NEW YORK (TheStreet) -- The best way to read the Federal Reserve's latest policy statement on interest rates: Europe + Oil = September.
The U.S. central bank wrapped up its two-day meeting on Wednesday with an announcement that suggested it's looking at an even wider range of potential threats to the recovery, including the renewed weakness in Europe. So even though it dropped waiting "a considerable time" before raising interest rates, there are signs that the slowing global economy and plunging oil prices could delay any action to September from June.
The key to some Fed watchers was the addition to the statement that policymakers were including "international developments" to their list of considerations.
"It's a huge step," said Mark Zandi, chief economist of Moody's Analytics. "It gives them another degree of freedom. By introducing that variable, they became more likely to delay."
Of course, not everyone agreed.
"They've been watching Europe all along," said Richard Moody, chief economist at Regions Financial. "If they truly believe decelerating inflation is transitory, they are still on course for the midyear liftoff many Fed officials have implied."
The backdrop is that the collapse in oil prices since June has all but assured that the U.S. will be reporting negative inflation rates in the first quarter of this year, even on a year-to-year basis, said Morgan Stanley economist Vincent Reinhart. That makes it even more apparent that the Fed doesn't need to raise rates to fight inflation.
And the weakness in Europe, along with the collapse in oil prices, threatens to create weakness in exports and investment that may offset some of the accelerating growth that had fed expectations that the Fed would begin raising rates as soon as June.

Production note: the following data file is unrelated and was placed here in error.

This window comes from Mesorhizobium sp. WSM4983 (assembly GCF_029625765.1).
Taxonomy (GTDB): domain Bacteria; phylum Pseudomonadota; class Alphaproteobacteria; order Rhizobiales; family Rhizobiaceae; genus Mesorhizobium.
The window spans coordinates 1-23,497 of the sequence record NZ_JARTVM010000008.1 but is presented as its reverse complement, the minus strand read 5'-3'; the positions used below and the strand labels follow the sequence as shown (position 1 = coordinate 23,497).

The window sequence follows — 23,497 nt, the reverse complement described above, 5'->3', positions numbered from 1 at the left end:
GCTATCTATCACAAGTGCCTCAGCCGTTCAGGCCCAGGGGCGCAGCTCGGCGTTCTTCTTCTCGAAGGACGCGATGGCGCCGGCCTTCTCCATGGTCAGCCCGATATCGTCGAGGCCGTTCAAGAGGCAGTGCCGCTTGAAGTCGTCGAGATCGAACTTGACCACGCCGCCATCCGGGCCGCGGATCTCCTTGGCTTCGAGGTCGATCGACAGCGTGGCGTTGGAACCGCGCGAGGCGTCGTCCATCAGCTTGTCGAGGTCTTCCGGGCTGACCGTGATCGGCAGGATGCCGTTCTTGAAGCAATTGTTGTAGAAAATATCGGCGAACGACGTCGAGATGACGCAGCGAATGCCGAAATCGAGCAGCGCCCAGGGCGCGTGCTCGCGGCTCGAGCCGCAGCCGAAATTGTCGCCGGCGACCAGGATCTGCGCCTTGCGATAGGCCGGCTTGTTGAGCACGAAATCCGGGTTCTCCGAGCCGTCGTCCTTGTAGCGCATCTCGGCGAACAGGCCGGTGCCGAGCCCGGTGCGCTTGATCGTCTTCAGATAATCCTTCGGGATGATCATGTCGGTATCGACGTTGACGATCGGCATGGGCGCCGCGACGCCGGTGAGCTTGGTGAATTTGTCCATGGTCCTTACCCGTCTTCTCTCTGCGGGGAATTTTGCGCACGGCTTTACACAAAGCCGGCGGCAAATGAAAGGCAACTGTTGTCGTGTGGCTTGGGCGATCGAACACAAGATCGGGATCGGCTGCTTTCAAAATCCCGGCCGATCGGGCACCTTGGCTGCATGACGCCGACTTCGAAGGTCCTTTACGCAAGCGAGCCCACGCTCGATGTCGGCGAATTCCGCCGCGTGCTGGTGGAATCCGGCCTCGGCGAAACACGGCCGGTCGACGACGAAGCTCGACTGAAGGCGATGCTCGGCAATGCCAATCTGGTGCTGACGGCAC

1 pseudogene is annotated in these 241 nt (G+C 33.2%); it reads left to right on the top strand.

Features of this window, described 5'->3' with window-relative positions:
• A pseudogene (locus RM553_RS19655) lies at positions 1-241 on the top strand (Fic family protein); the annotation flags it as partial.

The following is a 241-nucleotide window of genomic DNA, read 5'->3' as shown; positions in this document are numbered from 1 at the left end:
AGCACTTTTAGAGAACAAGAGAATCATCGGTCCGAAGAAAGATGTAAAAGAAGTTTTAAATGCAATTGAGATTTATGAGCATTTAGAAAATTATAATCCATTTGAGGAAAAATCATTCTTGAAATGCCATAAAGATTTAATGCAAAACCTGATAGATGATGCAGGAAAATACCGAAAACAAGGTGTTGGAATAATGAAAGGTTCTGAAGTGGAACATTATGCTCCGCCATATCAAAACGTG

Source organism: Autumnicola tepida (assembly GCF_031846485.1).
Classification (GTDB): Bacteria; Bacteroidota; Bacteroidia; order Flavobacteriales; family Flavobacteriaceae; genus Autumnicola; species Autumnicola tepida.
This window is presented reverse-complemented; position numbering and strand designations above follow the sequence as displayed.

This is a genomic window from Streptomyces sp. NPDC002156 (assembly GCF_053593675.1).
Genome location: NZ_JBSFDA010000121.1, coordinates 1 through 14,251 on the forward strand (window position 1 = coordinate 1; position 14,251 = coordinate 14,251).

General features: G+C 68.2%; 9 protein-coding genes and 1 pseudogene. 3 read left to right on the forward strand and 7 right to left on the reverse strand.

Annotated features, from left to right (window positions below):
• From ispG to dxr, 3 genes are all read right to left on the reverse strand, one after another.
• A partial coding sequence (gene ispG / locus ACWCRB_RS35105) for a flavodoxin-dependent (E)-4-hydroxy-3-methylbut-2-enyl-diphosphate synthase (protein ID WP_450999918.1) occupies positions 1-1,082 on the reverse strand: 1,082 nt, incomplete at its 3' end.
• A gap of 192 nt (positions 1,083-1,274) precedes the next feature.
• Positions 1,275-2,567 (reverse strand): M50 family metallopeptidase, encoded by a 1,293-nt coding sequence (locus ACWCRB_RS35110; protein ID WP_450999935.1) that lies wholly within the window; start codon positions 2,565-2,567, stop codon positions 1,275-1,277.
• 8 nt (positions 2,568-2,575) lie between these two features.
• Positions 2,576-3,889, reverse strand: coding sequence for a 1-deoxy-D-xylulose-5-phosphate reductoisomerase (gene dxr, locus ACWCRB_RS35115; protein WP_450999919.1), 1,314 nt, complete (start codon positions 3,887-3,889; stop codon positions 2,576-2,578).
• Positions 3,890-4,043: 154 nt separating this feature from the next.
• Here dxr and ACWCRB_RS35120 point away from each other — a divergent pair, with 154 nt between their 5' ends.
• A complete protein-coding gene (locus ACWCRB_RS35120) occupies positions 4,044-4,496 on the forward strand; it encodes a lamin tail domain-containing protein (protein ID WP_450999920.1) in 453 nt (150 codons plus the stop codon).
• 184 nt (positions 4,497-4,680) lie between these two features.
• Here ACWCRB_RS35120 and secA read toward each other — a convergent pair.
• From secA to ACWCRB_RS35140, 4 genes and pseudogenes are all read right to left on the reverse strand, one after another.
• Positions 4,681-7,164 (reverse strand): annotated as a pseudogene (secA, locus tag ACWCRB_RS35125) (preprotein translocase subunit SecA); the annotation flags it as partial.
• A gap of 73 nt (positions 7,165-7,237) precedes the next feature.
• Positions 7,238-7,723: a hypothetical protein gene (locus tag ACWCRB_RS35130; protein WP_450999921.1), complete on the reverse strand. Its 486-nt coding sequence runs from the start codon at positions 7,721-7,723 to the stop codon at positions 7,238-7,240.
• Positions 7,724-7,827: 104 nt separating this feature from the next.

The "and international" language is new since the Fed's December meeting, and appears to address the weakness in the European economy, which has led the European Central Bank to follow the Fed into a policy of large-scale bond purchases to push interest rates lower and fight deflation. It suggests that U.S. central bankers now see at least some part of their role as helping to manage the broader world economy where U.S. companies work nearly seamlessly across borders.
The Fed also kept language from December's statement saying that it can be "patient" about when to raise rates.
Indeed, it's not hard to find economists who think the Fed will wait even longer than September to begin pushing rates higher. Sterne Agee's Lindsey Piegza and Reinhart both think the first move may not come until next year.
"The longer the Fed maintains the ..."patient" wording, the longer the expected timeline for eventual higher rates becomes," Piegza said. "Only a narrow majority of economists expects the Fed will raise rates at midyear" of 2015.
The risk is that the economy will hit a soft spot in investment and exports by mid-year after a burst of early-2015 consumption spurred by cheaper has, Reinhart said. The combination of low inflation and the threat to investment will prod the Fed to be cautious before beginning to raise rates, he said.
The way to square the circle -- as usual -- is to wait for more data.
The next key piece is the employment cost index in Friday's report on fourth-quarter gross domestic product, Zandi said. It's easy to see why: If wages are still not rising any faster than output, that suggests that any wage gains can be matched by productivity -- so the Fed won't have to worry about it.
If employee costs keep pointing to moderate inflation, the odds just got better that the Fed will wait on rates. Again.